Google wants to unlock the Internet for billions by building 180 satellites

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Google’s push to become a major ISP is already well under way, with Google Fiber deployed in a handful of U.S. cities. Their next big rollout may happen well above the Earth’s surface: Google is reportedly preparing a fleet of 180 satellites that will blanket the globe with Internet access.

The company has been very public about ambitions to reach the nearly two-thirds of the world’s population that has inadequate connectivity to the ‘Net — or no access at all. They’ve already tested out one possible delivery system with the Project Loon balloons, though some of those have caused a bit of a stir. A test flight that floated off course a couple of years back in Kentucky had residents thinking that a UFO was circling Pike county.

They’re also considering the use of solar drones to provide access. Just last month Google acquired Titan Aerospace, who created the world’s first “solar-powered atmospheric satellite,” for $20 million. The drones are capable of remaining aloft for five months at a time and Google believes it could deliver Internet access at speeds up to 1Gbps to areas that they circle.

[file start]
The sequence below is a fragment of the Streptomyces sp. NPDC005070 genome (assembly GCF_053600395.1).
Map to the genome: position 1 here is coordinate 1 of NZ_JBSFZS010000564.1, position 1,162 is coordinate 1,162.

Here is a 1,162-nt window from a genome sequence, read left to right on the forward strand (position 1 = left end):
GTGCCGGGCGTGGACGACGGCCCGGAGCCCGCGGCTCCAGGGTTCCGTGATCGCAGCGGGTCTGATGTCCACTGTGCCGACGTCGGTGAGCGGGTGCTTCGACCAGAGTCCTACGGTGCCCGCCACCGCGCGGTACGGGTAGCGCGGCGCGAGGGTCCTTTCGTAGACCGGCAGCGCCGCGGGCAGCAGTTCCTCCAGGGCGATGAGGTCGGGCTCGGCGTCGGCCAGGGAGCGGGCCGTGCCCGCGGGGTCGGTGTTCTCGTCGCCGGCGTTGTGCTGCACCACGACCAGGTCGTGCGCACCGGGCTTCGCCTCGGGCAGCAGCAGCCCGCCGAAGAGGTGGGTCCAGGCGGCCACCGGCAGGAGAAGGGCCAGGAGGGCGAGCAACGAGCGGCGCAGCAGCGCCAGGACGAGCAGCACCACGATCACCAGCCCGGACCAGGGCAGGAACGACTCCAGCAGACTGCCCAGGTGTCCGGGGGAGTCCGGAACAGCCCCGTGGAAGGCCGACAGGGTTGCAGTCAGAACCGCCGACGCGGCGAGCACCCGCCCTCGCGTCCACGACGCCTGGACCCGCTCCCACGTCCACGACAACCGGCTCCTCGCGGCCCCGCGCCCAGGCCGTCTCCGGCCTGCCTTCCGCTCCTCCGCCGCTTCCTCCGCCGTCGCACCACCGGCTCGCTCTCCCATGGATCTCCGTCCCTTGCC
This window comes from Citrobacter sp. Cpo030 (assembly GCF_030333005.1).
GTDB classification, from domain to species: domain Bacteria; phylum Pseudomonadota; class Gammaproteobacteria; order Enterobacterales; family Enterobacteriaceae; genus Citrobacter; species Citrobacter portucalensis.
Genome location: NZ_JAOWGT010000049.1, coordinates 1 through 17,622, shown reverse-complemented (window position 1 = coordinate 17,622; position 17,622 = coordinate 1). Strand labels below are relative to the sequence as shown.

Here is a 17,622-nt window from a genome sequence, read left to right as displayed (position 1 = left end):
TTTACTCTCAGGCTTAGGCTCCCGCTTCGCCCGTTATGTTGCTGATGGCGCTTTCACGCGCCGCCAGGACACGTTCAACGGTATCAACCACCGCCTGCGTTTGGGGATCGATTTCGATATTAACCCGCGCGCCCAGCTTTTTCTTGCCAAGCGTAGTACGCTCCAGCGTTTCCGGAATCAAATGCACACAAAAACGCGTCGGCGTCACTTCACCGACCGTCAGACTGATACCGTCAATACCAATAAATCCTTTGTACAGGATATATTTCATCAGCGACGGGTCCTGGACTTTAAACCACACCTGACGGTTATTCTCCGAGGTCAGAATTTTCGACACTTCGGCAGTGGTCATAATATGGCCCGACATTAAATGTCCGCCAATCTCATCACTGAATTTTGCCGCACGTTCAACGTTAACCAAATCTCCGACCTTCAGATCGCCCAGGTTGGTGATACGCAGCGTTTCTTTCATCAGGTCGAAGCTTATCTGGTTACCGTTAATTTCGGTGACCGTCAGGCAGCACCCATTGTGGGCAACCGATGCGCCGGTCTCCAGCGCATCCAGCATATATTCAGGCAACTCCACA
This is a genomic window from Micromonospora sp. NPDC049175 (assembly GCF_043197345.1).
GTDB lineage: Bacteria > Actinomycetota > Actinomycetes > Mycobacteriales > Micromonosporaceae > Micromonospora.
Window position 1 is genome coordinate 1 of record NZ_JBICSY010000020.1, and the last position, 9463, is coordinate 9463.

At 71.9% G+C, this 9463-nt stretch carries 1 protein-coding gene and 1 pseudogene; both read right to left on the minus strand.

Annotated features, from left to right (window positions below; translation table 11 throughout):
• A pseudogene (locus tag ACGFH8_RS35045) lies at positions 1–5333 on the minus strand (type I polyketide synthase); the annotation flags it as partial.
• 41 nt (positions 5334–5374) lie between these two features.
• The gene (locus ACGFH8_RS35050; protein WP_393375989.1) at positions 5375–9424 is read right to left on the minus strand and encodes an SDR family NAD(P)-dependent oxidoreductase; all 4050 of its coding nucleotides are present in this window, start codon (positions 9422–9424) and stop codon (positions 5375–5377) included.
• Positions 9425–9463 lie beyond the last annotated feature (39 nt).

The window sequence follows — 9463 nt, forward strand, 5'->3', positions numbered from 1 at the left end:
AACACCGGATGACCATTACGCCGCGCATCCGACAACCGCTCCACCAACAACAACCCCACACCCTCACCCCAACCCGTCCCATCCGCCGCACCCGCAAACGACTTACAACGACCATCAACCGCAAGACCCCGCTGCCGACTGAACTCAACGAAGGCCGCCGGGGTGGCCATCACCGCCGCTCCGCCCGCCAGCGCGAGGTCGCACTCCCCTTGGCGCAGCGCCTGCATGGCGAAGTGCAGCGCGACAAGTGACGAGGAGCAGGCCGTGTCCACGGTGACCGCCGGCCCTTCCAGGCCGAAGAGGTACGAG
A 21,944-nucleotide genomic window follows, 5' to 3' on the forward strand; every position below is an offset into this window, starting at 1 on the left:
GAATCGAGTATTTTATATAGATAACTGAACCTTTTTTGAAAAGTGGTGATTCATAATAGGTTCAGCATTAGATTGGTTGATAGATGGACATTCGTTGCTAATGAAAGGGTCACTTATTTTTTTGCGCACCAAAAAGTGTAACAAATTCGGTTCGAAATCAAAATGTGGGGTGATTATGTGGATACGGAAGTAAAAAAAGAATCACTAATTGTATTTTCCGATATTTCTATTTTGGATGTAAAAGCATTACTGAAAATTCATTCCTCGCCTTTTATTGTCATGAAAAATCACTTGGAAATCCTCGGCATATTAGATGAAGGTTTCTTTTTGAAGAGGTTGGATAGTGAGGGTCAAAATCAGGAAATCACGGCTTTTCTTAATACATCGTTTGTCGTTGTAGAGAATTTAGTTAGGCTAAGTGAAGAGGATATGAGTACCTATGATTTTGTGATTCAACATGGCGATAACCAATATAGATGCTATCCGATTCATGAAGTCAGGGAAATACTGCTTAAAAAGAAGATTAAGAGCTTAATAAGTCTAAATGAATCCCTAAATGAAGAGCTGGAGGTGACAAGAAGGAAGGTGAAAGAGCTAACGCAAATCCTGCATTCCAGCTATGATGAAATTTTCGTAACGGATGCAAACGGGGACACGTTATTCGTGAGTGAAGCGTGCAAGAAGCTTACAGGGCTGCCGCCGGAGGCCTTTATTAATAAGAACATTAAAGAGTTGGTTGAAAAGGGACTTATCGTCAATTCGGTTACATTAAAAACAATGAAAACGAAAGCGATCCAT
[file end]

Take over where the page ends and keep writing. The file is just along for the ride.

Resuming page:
As for this new satellite initiative, it’s reportedly going to cost Google around $3 billion to execute. Each of the 180 satellites will weigh about 250 pounds, so these aren’t Cubesats they’re building. That’s too bad, because it’d give Google a way to re-use all the Nexus One handsets they probably have lying around the Mountain View campus.

Once deployed, the satellites will help ensure that billions of people in all corners of the globe will be able to generate analytics data and pump additional dollars into Google’s advertising coffers. That’s the real goal, of course, and it’s the same reason Facebook is also trying to deliver Internet access to underserved Earthlings.

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